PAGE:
As a pilgrim, I often got up early—at 5:30 a.m. in the spring—and spent a whole day on the road. About 80 percent of the route is on asphalt, mostly through open fields and small towns and along a beautiful coastline. I spent a few days climbing and descending mountain peaks.
The blurring of Japan’s rural population is dramatically apparent on Shikoku. Young people have fled to the cities or to other islands that offer a better quality of life. My experience confirmed that: almost all the young people I saw were in the capitals of the island’s four prefectures.
For breakfast and dinner, many pilgrims use home-cooked meals offered by most minshuku, or family-run bed-and-breakfasts, and ryokan, traditional Japanese inns. These meals usually consist of rice, miso soup, fish and pickled vegetables. For lunch, depending on one’s location, convenience stores can provide a quick bite.
Despite the mouth-watering food, stunning vistas and captivating cultural histories, it was the people I met that impressed me the most.
One evening in a hostel I met Midori-san, a 71-year-old pilgrim who spoke no English. She showed me how to behave in a large sentō, or public bathhouse.
Once when I asked the two employees of a mountain temple’s stamp office if the temple offered free accommodation, they said no. But when they spoke to my phone through a translator, they offered to take me to a place where I could camp in a nearby valley.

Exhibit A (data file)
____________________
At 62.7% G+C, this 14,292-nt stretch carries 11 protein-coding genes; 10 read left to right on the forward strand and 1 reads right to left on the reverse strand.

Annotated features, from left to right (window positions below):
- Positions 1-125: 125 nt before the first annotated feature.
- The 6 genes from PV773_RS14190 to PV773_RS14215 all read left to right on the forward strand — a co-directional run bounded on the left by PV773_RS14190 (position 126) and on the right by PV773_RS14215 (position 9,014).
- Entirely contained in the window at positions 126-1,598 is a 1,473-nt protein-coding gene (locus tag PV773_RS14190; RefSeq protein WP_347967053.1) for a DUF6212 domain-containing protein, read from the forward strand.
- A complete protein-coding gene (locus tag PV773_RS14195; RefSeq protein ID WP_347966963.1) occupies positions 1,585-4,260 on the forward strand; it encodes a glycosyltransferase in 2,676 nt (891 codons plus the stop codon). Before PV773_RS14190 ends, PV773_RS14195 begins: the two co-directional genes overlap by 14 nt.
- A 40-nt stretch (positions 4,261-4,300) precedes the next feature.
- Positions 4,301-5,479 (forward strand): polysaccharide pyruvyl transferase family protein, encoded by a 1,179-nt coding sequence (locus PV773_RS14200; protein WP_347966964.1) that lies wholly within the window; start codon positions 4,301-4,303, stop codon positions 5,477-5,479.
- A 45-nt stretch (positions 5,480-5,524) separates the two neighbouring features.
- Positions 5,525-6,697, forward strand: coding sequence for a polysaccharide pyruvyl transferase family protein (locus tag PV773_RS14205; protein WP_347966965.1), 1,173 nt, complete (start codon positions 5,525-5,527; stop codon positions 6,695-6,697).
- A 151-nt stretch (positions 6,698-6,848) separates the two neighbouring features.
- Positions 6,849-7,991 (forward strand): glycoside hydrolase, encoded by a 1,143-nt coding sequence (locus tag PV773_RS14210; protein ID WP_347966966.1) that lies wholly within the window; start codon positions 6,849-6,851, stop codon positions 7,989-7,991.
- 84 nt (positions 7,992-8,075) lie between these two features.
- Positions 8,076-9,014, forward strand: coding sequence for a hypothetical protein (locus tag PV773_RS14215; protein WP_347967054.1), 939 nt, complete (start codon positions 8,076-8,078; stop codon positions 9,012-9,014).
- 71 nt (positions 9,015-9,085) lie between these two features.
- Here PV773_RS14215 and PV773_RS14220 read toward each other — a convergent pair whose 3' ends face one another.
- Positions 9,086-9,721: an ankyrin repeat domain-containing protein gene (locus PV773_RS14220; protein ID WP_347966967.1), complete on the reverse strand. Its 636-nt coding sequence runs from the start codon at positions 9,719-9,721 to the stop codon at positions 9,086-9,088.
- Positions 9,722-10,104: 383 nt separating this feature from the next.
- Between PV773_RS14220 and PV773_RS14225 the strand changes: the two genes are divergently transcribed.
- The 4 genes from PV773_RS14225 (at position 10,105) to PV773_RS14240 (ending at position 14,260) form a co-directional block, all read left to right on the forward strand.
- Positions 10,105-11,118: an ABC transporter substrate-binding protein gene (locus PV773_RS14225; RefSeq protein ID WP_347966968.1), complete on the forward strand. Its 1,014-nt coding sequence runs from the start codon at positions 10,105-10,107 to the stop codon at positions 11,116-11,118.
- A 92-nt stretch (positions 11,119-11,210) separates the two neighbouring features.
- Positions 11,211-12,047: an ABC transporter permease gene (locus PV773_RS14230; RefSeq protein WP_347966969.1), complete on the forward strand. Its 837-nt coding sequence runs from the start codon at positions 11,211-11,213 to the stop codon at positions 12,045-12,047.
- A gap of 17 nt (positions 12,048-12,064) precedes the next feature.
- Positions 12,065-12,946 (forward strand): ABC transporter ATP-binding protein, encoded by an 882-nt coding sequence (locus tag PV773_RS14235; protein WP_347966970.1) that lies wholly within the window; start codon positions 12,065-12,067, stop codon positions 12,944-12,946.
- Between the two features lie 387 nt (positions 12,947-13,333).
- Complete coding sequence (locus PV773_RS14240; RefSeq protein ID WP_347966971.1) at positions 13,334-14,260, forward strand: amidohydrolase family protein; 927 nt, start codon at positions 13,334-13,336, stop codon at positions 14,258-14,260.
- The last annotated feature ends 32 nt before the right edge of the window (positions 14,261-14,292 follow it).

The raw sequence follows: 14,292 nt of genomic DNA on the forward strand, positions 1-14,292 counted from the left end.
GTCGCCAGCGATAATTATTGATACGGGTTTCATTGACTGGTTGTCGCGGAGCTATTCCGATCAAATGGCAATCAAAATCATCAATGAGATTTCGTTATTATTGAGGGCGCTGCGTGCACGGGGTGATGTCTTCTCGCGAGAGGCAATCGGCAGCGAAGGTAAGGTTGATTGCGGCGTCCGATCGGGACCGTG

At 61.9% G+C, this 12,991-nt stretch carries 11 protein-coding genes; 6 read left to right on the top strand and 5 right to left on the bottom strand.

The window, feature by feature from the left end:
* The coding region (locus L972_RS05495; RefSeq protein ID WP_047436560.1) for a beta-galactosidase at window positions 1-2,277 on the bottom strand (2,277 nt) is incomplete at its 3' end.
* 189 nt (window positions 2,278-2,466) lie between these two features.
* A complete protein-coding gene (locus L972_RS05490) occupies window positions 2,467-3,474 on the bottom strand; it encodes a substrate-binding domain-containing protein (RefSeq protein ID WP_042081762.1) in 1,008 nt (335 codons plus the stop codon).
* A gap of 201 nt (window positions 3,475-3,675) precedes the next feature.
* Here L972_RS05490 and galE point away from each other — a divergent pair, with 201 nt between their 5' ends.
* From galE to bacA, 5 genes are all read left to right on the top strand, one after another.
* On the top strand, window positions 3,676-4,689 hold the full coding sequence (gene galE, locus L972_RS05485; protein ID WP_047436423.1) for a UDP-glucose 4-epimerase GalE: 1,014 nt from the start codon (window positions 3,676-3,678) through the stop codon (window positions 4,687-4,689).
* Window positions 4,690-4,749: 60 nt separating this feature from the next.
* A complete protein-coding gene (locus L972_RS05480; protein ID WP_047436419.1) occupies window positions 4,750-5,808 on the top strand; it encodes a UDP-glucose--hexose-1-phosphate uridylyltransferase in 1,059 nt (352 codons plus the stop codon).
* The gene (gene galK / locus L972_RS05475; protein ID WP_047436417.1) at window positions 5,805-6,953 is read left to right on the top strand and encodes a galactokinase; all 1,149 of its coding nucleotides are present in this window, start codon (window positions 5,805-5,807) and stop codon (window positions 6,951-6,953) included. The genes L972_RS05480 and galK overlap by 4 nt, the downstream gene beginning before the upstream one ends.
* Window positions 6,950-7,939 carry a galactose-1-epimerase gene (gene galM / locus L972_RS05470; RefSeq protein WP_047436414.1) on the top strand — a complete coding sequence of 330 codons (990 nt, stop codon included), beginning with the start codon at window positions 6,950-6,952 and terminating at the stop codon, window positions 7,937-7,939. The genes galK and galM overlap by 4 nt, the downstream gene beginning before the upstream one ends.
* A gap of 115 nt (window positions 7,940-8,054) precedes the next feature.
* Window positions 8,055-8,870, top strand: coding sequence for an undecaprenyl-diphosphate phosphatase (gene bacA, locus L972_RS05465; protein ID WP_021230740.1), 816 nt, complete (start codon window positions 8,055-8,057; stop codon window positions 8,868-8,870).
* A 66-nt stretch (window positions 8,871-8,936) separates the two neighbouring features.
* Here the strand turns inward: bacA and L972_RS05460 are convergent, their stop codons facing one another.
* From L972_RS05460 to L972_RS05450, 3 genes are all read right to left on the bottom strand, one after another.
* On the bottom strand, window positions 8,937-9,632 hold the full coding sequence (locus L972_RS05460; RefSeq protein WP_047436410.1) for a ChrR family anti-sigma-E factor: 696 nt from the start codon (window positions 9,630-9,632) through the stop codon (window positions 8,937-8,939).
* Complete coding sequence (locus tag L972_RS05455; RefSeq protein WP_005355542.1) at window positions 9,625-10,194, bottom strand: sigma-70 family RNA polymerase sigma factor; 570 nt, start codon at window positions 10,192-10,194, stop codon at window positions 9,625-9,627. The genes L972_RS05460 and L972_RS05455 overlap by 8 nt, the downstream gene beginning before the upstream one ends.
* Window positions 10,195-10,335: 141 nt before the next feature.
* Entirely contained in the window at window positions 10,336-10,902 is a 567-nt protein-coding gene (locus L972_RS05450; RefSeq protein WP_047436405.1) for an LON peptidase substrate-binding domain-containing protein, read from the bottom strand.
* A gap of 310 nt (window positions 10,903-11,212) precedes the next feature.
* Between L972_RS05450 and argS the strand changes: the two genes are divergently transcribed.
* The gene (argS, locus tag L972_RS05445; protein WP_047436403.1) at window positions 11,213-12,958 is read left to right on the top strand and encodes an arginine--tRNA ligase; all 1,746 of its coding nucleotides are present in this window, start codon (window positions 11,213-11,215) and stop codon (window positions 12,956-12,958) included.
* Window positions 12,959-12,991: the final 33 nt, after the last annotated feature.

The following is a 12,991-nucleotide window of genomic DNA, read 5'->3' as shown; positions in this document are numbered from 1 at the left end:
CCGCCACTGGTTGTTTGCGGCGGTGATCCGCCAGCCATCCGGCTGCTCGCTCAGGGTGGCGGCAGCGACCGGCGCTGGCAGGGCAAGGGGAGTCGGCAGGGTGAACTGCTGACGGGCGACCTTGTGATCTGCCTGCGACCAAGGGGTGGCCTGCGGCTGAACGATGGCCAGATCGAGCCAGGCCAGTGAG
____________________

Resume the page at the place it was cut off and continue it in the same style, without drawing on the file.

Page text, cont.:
A few days later, hoping to see the landscape from a different vantage point, I boarded a small ferry with a fellow pilgrim, Patricia, and went zigzagging in Uranouchi Bay for nearly an hour. Patricia and I were the only travelers on board.
On a very rainy day, after walking for several hours under a waterproof but sweltering poncho, I decided to hitchhike to the next temple, which was a few hours away. After sticking my thumb out on a busy road for a few minutes, a man pulled up in a beat-up van. He didn’t speak English, as I learned on Shikoku, and I only knew a few relevant words in Japanese. But as the old van cautiously pulled up a winding road, we managed to exchange a few sentences.
I got the sense that the situation greatly amused him – and I was proved right when he called his wife on an old telephone and said laughingly that he had picked up a foreigner who had become desperate under a downpour.
Before we parted, he asked me to repeat my name and wrote it on the back of a receipt in katakana, a Japanese alphabet commonly used for foreign words. “Ma-ru-ta,” he said aloud, sounding out the characters. And then he was gone just as quickly as he had appeared. Grateful for the favor and grateful to be dry, I watched his truck disappear around a bend and turned toward the path to the temple.